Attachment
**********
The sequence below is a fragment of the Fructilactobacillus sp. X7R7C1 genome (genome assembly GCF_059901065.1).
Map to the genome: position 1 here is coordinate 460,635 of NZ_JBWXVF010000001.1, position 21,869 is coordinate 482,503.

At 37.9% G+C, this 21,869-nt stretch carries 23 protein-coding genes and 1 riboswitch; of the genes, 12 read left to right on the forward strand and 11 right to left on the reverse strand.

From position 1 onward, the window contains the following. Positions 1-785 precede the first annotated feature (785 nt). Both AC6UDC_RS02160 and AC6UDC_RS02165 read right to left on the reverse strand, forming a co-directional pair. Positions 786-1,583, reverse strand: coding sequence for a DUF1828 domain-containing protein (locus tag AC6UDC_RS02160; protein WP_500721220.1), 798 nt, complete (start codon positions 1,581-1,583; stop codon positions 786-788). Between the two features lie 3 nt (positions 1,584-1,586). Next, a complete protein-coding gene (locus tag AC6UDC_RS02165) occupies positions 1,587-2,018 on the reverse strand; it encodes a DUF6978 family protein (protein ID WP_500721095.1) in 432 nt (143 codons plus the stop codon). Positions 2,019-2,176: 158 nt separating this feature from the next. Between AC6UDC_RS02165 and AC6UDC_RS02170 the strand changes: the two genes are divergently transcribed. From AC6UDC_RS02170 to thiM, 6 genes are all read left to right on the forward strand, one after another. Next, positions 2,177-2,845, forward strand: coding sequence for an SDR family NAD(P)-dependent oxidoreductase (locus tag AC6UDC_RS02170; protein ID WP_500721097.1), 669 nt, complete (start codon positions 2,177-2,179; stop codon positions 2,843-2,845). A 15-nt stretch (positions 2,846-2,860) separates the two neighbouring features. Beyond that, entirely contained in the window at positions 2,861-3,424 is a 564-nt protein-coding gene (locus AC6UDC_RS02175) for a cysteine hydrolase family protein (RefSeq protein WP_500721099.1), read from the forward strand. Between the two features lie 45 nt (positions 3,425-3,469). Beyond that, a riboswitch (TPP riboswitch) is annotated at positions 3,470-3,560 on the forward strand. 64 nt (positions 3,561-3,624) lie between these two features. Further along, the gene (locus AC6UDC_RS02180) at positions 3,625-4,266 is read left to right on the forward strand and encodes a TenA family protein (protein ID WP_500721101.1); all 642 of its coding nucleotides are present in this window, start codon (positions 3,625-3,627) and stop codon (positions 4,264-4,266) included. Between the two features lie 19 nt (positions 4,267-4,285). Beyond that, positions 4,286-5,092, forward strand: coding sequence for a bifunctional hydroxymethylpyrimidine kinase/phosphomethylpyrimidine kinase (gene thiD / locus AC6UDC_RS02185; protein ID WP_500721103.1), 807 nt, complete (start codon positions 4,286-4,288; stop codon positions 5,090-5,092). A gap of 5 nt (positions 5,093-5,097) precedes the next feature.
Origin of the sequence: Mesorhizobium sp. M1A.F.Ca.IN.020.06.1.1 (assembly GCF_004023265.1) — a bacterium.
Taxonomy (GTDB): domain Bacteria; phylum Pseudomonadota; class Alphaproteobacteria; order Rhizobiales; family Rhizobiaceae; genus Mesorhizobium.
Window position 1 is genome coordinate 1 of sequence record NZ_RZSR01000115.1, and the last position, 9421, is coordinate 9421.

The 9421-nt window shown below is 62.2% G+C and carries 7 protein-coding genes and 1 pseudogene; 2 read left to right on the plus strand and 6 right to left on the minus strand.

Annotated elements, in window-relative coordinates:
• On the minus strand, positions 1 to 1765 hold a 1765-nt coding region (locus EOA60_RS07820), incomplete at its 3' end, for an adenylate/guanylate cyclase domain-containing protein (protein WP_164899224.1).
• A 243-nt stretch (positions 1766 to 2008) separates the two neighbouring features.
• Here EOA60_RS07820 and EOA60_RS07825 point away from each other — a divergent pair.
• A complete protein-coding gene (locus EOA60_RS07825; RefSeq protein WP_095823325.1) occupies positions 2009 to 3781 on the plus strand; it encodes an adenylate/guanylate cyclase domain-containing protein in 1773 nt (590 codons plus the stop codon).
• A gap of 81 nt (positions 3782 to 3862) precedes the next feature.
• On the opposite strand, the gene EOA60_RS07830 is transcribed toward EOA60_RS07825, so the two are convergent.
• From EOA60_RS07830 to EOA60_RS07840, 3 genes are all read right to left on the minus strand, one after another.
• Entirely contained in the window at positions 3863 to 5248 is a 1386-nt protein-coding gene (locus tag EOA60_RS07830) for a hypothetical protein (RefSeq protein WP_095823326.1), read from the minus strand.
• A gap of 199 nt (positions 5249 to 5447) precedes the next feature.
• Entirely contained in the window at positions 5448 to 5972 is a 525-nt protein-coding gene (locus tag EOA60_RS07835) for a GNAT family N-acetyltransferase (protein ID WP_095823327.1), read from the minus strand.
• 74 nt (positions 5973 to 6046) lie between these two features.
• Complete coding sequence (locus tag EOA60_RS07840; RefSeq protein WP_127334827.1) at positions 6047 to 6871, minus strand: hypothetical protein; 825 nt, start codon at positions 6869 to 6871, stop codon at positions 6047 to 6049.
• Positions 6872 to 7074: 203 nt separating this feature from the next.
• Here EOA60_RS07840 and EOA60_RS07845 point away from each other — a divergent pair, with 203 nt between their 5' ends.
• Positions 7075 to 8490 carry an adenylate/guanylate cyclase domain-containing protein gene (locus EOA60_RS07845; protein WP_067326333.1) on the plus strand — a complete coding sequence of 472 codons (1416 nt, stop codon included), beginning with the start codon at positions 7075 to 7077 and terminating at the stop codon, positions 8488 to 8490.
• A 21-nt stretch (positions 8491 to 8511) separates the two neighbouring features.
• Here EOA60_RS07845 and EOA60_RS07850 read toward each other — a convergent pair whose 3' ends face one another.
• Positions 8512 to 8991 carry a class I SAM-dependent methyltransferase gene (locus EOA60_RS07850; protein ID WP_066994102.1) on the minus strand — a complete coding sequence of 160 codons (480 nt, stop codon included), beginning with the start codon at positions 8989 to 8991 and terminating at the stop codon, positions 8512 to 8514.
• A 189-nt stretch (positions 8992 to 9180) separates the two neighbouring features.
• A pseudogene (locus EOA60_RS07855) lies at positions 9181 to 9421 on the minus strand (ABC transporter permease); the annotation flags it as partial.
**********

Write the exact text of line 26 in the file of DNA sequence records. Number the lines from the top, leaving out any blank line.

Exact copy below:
• Here EOA60_RS07845 and EOA60_RS07850 read toward each other — a convergent pair whose 3' ends face one another.